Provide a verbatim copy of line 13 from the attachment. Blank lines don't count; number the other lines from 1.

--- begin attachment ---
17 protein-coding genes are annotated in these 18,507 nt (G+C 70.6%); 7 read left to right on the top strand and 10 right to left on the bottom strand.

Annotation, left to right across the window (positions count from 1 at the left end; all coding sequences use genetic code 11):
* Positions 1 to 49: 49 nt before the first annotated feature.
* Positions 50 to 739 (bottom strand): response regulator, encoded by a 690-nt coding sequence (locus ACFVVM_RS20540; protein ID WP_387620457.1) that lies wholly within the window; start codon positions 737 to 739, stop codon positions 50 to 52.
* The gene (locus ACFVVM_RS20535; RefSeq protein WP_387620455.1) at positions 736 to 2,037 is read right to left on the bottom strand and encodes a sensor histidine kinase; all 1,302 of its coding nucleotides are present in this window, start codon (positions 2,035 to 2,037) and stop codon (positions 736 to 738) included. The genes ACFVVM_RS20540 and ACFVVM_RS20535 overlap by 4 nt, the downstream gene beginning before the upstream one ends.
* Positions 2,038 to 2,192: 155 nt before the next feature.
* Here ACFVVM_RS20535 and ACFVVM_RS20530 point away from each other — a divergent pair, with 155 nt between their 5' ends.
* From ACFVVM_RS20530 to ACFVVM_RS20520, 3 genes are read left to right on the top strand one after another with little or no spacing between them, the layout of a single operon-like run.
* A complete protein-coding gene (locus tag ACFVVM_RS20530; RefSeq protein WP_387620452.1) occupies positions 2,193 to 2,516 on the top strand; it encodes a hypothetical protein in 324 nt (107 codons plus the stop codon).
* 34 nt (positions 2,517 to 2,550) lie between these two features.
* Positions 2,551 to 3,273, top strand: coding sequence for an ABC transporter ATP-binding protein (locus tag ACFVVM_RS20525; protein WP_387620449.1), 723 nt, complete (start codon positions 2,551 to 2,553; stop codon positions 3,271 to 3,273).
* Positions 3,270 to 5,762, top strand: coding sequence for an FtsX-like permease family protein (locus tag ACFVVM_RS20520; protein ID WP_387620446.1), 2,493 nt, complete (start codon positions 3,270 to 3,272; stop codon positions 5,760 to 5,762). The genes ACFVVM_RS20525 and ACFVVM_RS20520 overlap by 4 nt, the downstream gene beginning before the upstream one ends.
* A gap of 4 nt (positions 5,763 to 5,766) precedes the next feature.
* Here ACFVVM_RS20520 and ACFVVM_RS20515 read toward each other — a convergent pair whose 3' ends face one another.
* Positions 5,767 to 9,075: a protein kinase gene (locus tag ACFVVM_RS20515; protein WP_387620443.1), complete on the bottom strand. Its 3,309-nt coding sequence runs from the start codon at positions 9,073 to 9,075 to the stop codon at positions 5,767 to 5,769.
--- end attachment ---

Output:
* A gap of 4 nt (positions 5,763 to 5,766) precedes the next feature.